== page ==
At the state level, Michigan’s population has continued to grow for seven years now, with its most recent population count being just under 10 million people. One reason it is estimated the state is experiencing growth is because more people are moving to Michigan, and fewer people are leaving.

Global View: Southeastern Michigan Income Disparities Not So Vast

In Southeastern Michigan the range of median household incomes is vast. In Highland Park the median household income is about $16,000, and only 25 miles away the city of Bloomfield Hills has a median income of about $187,000. There are only three communities in Macomb, Oakland and Wayne counties that have a median household income above $152,000, and all three of those communities (Bloomfield Hills, Lake Angelus and Orchard Lake) are located in Oakland County. Conversely, there are about 25 communities in those three counties where the median income is less than $50,000, with most of those communities being located in Wayne County.

While the range of median incomes regionally is immense, the map below further shows just how wide that range is when looking at it from a national perspective. With a median income of about $187,000, the city of Bloomfield Hills ranks in the 90th percentile for median household income nationwide, as does the city of Lake Angelus ($166,000 median household income). Just a mere 25 miles away though, there are five cities with median household incomes that rank in only the 10th percentile nationwide. Those cities are:

  • Highland Park: $15,699
    • Ecorse: $23,556
    • Hamtramck: $24,369
    • Royal Oak Township: $26,406
    • Detroit: $27,838

A deeper look at the map below shows that most of Oakland County has households with median incomes in at least the 50th percentile nationwide. Macomb and Wayne counties are primarily made up of communities with median household incomes in the 30th and 40th percentiles nationwide.

When examining median household incomes in Southeastern Michigan through a global lens, the gap between communities like Highland Park and Bloomfield Hills does shrink. As shown in the map below, the city of Highland Park ranks in the 63rd global percentile for median household incomes and the city of Bloomfield Hills ranks in the 99th percentile. What this map shows is that on a global level, even our communities with the lowest median household incomes fare far better than many communities throughout the world.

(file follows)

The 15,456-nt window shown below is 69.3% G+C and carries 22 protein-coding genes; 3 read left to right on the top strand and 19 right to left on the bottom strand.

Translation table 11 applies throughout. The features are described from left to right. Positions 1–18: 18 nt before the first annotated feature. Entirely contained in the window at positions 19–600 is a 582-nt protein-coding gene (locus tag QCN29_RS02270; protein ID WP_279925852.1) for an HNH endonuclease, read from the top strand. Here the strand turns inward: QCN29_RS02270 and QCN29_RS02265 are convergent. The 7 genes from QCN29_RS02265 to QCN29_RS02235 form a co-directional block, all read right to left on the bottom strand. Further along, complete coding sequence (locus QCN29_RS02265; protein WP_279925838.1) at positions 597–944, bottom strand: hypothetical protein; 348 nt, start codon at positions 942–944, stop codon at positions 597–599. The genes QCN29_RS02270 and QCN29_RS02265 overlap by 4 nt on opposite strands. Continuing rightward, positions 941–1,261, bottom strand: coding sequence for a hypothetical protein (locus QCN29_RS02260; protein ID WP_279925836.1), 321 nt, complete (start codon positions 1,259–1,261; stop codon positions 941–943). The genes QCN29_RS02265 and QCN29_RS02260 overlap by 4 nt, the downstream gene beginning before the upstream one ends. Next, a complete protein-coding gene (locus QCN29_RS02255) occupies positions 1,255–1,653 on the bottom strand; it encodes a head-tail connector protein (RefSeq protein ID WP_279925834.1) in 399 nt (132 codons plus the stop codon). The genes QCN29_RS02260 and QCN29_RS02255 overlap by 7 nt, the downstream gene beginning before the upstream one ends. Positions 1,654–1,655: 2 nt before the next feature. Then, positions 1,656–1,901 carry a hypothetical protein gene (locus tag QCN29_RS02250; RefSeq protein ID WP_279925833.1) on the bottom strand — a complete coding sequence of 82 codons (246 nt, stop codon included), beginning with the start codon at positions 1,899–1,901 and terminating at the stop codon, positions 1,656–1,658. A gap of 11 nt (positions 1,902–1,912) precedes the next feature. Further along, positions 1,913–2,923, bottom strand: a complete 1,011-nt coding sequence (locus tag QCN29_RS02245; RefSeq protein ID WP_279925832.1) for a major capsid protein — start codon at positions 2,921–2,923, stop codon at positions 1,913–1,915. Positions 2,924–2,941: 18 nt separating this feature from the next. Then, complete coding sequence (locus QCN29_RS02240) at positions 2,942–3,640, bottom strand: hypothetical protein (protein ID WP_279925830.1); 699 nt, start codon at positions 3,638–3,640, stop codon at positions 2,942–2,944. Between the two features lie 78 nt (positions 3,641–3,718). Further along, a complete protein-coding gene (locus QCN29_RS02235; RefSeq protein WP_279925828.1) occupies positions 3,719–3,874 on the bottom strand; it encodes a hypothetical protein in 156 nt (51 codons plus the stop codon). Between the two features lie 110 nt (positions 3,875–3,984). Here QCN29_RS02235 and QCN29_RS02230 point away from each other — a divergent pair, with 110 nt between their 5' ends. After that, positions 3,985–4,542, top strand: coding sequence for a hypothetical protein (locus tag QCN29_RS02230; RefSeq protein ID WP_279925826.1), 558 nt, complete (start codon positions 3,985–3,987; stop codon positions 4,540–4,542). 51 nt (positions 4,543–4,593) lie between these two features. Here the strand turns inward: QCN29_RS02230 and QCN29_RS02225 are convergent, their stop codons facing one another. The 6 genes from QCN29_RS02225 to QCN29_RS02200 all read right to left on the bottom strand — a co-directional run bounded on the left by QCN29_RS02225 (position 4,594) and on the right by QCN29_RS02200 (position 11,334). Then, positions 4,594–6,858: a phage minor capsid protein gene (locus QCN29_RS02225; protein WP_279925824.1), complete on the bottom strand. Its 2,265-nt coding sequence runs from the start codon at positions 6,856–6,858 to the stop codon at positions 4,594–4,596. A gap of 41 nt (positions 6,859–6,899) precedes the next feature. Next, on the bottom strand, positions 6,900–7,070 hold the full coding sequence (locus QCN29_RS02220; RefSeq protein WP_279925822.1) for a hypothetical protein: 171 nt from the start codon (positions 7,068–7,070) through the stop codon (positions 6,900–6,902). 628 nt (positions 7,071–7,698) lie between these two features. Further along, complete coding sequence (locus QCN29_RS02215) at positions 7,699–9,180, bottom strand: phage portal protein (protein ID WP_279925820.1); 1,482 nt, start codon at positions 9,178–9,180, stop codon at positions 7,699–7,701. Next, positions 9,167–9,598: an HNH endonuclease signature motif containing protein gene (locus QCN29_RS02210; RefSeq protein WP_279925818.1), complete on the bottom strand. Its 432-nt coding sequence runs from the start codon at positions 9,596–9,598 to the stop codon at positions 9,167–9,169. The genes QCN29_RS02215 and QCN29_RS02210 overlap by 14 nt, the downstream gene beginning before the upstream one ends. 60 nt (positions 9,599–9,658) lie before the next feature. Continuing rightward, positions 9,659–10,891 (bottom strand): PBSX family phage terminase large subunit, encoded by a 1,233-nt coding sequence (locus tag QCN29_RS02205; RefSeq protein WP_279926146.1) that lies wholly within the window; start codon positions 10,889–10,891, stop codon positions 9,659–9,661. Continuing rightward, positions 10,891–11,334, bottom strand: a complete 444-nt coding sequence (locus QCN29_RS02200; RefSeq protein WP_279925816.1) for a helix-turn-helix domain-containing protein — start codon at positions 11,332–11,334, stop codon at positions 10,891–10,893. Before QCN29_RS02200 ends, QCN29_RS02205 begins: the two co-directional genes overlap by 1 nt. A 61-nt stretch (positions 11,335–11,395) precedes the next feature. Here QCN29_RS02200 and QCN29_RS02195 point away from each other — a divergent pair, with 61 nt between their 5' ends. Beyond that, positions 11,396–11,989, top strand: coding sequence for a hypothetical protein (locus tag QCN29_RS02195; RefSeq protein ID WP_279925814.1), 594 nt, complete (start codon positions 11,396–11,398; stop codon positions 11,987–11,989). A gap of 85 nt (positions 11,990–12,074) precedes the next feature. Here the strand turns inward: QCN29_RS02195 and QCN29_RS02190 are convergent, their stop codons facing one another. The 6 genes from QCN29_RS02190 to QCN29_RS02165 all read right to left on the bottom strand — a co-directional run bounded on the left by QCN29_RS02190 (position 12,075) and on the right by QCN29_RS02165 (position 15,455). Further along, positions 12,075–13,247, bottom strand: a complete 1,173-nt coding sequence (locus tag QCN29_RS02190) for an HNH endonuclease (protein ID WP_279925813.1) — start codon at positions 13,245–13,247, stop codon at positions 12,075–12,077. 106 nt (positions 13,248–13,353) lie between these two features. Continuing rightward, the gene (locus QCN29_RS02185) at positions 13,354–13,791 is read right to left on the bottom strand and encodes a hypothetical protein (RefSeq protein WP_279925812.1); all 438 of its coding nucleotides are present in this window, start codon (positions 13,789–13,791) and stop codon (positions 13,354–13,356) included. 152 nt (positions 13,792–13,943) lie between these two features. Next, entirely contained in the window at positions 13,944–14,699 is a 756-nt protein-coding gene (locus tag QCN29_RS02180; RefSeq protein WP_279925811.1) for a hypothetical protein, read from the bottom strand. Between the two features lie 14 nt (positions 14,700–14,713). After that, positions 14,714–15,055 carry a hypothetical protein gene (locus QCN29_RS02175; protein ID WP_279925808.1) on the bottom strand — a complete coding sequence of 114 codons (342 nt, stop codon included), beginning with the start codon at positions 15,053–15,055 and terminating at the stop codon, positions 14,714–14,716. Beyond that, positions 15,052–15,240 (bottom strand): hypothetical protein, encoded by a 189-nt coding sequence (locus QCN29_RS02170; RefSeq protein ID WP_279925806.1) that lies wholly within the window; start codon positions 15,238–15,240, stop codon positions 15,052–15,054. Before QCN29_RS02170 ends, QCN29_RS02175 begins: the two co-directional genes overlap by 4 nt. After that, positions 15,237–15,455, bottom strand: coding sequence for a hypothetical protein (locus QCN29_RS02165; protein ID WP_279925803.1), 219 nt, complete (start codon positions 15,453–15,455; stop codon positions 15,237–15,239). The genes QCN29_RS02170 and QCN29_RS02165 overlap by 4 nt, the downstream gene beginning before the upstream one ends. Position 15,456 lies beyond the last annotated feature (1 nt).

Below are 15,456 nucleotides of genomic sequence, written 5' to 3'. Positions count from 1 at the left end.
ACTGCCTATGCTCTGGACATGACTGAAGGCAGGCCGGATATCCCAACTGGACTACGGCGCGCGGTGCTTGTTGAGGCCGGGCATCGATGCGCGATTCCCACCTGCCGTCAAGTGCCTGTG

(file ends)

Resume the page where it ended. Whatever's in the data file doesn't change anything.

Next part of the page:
According to the Washington Post, a $59,000 a year income ranks in the 40th national percentile but in the 91st percentile globally. About 70 percent of the U.S. population falls in the global middle class, which the Washington Post defines as being able to afford the basics (food, clothing and shelter) while also having some disposable income.

Southeastern Michigan County Roads Far Below Average

In 2018 not one county in Southeastern Michigan had at least 25 percent of its road pavement deemed to be in “good” condition, according to the Southeastern Michigan Council of Government (SEMCOG). Rather, the pendulum swung the other way, with each county having at least 33 percent of its road pavement deemed to be in “poor” condition.

The ratings-“good,” “fair,” and “poor”-are determined according to the Pavement Surface Evaluation and Rating (PASER) system, which are linked to the Michigan Transportation Asset Management Council’s best practices. For roads to be deemed in “good” condition they must be new, or like new, and only require regular maintenance. Roads that are considered “fair” have some signs of aging and require preventative maintenance such as crack sealing and overlay, which will extend the life of the road. “Poor” condition roads require some type of rehabilitation or reconstruction and are near the end of their life.

Regionally, St. Clair County has the largest percentage of road pavement deemed to be in “poor” condition at 54 percent. Oakland County has the next largest percentage of road pavement in “poor” condition at 49 percent. Monroe County has the lowest percentage of roads deemed to be in “poor” condition at 33 percent.

With Monroe County having the lowest percentage of roads in “poor” condition it also has the highest percentage of roads in “good” condition at 36 percent. Wayne County has the lowest percentage of roads in “good” condition at 15 percent. In addition to Wayne, Oakland and St. Clair counties have less than 20 percent of its road pavement in “good” condition (16 and 17 percent, respectively).